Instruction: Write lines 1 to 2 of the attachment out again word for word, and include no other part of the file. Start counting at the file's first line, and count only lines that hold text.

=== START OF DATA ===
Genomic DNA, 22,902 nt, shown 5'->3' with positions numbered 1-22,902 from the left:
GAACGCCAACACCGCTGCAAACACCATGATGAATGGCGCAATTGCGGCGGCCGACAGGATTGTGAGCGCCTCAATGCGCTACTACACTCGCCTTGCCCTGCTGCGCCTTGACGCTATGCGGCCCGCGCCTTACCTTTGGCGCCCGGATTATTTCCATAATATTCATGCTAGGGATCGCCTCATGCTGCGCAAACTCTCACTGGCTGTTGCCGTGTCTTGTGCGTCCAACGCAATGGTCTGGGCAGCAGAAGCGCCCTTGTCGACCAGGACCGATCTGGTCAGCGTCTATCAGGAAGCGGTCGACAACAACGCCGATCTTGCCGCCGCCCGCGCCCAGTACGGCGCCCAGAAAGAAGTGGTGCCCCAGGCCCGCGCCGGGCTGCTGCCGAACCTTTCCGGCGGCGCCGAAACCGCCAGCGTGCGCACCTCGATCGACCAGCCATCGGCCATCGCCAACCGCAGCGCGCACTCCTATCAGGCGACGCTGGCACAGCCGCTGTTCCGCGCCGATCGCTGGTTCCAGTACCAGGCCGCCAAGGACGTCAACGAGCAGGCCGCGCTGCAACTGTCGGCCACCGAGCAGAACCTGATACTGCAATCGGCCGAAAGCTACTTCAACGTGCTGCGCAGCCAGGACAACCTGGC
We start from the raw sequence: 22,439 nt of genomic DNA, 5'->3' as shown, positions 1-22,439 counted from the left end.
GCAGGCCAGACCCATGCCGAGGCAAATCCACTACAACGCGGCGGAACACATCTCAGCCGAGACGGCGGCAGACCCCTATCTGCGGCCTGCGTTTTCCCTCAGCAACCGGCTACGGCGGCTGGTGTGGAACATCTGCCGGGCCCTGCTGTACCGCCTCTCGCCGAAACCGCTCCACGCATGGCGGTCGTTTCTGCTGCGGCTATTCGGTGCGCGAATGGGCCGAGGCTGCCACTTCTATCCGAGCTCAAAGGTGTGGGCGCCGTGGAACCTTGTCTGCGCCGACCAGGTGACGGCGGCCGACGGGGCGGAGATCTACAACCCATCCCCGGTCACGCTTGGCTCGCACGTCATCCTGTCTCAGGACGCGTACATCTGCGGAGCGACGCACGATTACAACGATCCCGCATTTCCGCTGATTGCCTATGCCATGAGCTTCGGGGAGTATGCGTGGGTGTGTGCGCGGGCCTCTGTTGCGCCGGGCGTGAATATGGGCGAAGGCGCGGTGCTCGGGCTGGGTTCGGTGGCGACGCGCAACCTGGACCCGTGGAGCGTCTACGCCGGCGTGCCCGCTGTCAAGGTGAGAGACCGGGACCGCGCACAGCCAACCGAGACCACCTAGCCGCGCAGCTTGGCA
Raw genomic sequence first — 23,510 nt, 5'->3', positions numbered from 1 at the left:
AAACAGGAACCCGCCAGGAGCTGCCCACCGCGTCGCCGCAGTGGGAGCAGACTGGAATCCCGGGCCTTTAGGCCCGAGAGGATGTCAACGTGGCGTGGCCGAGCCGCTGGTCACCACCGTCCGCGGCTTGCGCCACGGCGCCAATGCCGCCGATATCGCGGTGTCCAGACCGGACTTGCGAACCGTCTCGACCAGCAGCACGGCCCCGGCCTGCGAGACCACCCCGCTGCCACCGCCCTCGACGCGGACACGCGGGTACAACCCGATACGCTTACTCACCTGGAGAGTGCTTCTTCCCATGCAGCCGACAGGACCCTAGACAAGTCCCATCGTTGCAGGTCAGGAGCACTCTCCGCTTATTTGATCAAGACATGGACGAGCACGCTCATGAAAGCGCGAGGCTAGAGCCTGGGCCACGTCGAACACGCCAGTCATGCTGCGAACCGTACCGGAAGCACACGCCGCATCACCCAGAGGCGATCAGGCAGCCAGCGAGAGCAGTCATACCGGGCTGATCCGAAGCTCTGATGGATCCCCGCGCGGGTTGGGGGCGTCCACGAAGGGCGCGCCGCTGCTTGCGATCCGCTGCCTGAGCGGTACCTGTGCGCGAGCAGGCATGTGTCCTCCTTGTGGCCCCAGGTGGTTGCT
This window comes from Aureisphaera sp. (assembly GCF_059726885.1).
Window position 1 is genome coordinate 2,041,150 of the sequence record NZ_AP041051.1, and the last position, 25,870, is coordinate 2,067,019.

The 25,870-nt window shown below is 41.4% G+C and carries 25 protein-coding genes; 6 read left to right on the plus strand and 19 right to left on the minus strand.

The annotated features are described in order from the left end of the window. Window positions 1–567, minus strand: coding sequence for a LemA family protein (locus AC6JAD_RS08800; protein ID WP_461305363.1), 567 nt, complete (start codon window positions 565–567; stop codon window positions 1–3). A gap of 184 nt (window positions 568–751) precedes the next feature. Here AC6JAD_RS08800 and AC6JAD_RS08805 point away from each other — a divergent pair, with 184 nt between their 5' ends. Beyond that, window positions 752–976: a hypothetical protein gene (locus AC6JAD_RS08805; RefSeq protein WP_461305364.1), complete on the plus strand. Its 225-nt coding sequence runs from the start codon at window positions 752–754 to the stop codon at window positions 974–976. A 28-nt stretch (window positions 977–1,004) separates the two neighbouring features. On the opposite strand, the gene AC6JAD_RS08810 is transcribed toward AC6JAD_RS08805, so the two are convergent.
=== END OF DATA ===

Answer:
Genomic DNA, 22,902 nt, shown 5'->3' with positions numbered 1-22,902 from the left:
GAACGCCAACACCGCTGCAAACACCATGATGAATGGCGCAATTGCGGCGGCCGACAGGATTGTGAGCGCCTCAATGCGCTACTACACTCGCCTTGCCCTGCTGCGCCTTGACGCTATGCGGCCCGCGCCTTACCTTTGGCGCCCGGATTATTTCCATAATATTCATGCTAGGGATCGCCTCATGCTGCGCAAACTCTCACTGGCTGTTGCCGTGTCTTGTGCGTCCAACGCAATGGTCTGGGCAGCAGAAGCGCCCTTGTCGACCAGGACCGATCTGGTCAGCGTCTATCAGGAAGCGGTCGACAACAACGCCGATCTTGCCGCCGCCCGCGCCCAGTACGGCGCCCAGAAAGAAGTGGTGCCCCAGGCCCGCGCCGGGCTGCTGCCGAACCTTTCCGGCGGCGCCGAAACCGCCAGCGTGCGCACCTCGATCGACCAGCCATCGGCCATCGCCAACCGCAGCGCGCACTCCTATCAGGCGACGCTGGCACAGCCGCTGTTCCGCGCCGATCGCTGGTTCCAGTACCAGGCCGCCAAGGACGTCAACGAGCAGGCCGCGCTGCAACTGTCGGCCACCGAGCAGAACCTGATACTGCAATCGGCCGAAAGCTACTTCAACGTGCTGCGCAGCCAGGACAACCTGGC